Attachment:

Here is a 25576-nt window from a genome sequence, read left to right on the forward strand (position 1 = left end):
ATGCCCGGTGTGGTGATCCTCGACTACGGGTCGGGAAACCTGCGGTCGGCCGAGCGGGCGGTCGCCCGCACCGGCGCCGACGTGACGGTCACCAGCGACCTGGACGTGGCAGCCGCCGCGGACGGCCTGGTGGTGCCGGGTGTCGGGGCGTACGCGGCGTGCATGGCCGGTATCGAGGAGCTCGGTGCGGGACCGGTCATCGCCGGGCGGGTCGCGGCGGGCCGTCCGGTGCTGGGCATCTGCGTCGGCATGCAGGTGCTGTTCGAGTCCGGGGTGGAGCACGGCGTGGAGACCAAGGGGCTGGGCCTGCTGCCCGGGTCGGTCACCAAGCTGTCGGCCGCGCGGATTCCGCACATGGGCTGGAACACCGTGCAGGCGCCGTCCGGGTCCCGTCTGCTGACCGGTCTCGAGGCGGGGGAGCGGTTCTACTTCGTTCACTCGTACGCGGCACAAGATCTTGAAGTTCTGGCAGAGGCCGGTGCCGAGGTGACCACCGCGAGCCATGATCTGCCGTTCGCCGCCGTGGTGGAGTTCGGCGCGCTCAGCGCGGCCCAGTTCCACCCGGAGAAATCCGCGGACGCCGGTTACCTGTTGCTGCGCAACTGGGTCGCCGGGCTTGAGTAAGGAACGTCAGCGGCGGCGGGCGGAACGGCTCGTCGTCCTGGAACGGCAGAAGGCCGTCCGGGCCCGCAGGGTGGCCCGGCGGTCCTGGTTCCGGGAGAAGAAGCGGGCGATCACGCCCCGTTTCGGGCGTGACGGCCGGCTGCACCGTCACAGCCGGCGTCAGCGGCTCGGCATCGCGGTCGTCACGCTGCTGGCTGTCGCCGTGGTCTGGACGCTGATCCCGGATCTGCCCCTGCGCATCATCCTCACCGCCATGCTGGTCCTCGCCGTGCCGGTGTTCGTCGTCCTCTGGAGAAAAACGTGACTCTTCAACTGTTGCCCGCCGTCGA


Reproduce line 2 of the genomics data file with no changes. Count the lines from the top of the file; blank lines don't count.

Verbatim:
ATGCCCGGTGTGGTGATCCTCGACTACGGGTCGGGAAACCTGCGGTCGGCCGAGCGGGCGGTCGCCCGCACCGGCGCCGACGTGACGGTCACCAGCGACCTGGACGTGGCAGCCGCCGCGGACGGCCTGGTGGTGCCGGGTGTCGGGGCGTACGCGGCGTGCATGGCCGGTATCGAGGAGCTCGGTGCGGGACCGGTCATCGCCGGGCGGGTCGCGGCGGGCCGTCCGGTGCTGGGCATCTGCGTCGGCATGCAGGTGCTGTTCGAGTCCGGGGTGGAGCACGGCGTGGAGACCAAGGGGCTGGGCCTGCTGCCCGGGTCGGTCACCAAGCTGTCGGCCGCGCGGATTCCGCACATGGGCTGGAACACCGTGCAGGCGCCGTCCGGGTCCCGTCTGCTGACCGGTCTCGAGGCGGGGGAGCGGTTCTACTTCGTTCACTCGTACGCGGCACAAGATCTTGAAGTTCTGGCAGAGGCCGGTGCCGAGGTGACCACCGCGAGCCATGATCTGCCGTTCGCCGCCGTGGTGGAGTTCGGCGCGCTCAGCGCGGCCCAGTTCCACCCGGAGAAATCCGCGGACGCCGGTTACCTGTTGCTGCGCAACTGGGTCGCCGGGCTTGAGTAAGGAACGTCAGCGGCGGCGGGCGGAACGGCTCGTCGTCCTGGAACGGCAGAAGGCCGTCCGGGCCCGCAGGGTGGCCCGGCGGTCCTGGTTCCGGGAGAAGAAGCGGGCGATCACGCCCCGTTTCGGGCGTGACGGCCGGCTGCACCGTCACAGCCGGCGTCAGCGGCTCGGCATCGCGGTCGTCACGCTGCTGGCTGTCGCCGTGGTCTGGACGCTGATCCCGGATCTGCCCCTGCGCATCATCCTCACCGCCATGCTGGTCCTCGCCGTGCCGGTGTTCGTCGTCCTCTGGAGAAAAACGTGACTCTTCAACTGTTGCCCGCCGTCGA